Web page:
At the end of early childhood children are often assessed in terms of their ability to speak properly. By first grade, about 5% of children have a notable speech disorder (Medline Plus, 2016c).
Fluency disorders: Fluency disorders affect the rate of speech. Speech may be labored and slow, or too fast for listeners to follow. The most common fluency disorder is stuttering.
Stuttering is a speech disorder in which sounds, syllables, or words are repeated or last longer than normal. These problems cause a break in the flow of speech, which is called dysfluency (Medline Plus, 2016b). About 5% of young children, aged two-five, will develop some stuttering that may last from several weeks to several years (Medline Plus, 2016c). Approximately 75% of children recover from stuttering. For the remaining 25%, stuttering can persist as a lifelong communication disorder (National Institute on Deafness and other Communication Disorders, NIDCD, 2016). This is called developmental stuttering and is the most common form of stuttering. Brain injury, and in very rare instances, emotional trauma may be other triggers for developing problems with stuttering. In most cases of developmental stuttering, other family members share the same communication disorder. Researchers have recently identified variants in four genes that are more commonly found in those who stutter (NIDCD, 2016).
Articulation disorder: An articulation disorder refers to the inability to correctly produce speech sounds (phonemes) because of imprecise placement, timing, pressure, speed, or flow of movement of the lips, tongue, or throat (NIDCD, 2016). Sounds can be substituted, left off, added or changed. These errors may make it hard for people to understand the speaker. They can range from problems with specific sounds, such as lisping to severe impairment in the phonological system. Most children have problems pronouncing words early on while their speech is developing. However, by age three, at least half of what a child says should be understood by a stranger. By age five, a child’s speech should be mostly intelligible. Parents should seek help if by age six the child is still having trouble producing certain sounds. It should be noted that accents are not articulation disorders (Medline Plus, 2016a).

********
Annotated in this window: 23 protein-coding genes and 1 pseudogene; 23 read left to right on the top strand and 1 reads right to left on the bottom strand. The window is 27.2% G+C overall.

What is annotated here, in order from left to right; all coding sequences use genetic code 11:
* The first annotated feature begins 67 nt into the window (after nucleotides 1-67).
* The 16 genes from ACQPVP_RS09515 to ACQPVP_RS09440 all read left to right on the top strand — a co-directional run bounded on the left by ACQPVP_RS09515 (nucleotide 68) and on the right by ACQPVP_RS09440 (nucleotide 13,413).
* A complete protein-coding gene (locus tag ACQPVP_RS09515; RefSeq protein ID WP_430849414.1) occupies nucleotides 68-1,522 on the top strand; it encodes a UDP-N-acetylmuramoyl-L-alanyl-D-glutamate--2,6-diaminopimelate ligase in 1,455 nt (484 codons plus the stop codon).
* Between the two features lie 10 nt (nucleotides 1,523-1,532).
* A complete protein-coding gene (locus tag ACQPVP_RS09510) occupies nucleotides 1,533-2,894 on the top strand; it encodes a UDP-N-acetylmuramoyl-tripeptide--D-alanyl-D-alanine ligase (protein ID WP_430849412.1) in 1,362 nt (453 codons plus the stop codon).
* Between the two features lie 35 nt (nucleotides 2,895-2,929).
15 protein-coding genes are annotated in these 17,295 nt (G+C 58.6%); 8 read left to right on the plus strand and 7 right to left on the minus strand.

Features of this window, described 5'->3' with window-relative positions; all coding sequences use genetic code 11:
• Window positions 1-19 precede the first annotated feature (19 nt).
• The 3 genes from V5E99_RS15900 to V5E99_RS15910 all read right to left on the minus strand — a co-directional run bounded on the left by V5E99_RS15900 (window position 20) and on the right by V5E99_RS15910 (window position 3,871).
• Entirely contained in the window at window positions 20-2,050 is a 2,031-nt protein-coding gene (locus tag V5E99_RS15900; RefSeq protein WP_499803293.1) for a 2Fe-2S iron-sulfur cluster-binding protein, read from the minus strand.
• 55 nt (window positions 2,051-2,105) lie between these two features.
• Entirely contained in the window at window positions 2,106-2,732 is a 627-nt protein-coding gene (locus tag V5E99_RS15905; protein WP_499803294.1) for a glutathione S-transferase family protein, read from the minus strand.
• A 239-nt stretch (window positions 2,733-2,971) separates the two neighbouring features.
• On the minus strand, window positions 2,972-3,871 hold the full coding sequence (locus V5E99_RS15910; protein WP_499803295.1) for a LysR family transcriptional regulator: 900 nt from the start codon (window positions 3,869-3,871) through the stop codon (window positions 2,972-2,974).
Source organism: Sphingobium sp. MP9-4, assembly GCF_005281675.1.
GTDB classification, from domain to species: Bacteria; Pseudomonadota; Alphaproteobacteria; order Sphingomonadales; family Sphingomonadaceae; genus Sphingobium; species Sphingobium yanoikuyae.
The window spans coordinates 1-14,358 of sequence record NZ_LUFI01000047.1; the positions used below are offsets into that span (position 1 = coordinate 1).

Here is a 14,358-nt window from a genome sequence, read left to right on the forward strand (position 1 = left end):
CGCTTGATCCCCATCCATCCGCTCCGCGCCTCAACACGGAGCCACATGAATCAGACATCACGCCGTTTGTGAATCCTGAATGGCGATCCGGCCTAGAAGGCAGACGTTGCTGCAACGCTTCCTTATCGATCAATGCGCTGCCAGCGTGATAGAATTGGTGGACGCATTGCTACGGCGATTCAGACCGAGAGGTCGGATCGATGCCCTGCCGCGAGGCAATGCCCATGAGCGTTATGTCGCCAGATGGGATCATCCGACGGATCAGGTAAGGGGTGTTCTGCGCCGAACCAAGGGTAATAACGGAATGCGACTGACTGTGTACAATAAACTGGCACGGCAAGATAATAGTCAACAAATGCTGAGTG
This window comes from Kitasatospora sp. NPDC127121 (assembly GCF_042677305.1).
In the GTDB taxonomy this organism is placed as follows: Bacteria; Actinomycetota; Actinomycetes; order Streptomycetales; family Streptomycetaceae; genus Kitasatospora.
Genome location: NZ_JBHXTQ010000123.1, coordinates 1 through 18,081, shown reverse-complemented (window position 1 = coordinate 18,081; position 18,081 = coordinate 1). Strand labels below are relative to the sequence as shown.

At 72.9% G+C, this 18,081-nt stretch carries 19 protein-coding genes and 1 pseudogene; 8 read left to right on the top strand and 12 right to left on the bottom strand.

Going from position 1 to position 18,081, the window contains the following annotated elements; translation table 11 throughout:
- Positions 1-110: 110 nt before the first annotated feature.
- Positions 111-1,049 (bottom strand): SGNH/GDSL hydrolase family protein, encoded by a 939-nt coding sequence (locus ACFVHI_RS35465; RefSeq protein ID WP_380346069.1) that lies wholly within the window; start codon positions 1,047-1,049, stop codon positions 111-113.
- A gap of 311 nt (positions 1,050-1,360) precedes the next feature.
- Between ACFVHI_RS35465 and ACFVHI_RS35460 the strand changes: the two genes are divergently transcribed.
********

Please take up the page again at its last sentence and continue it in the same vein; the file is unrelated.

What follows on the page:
Voice disorders: Disorders of the voice involve problems with pitch, loudness, and quality of the voice (American Speech-Language and Hearing Association, 2016). It only becomes a disorder when problems with the voice makes the child unintelligible. In children, voice disorders are significantly more prevalent in males than in females. Between 1.4% and 6% of children experience problems with the quality of their voice. Causes can be due to structural abnormalities in the vocal cords and/or larynx, functional factors, such as vocal fatigue from overuse, and in rarer cases psychological factors, such as chronic stress and anxiety.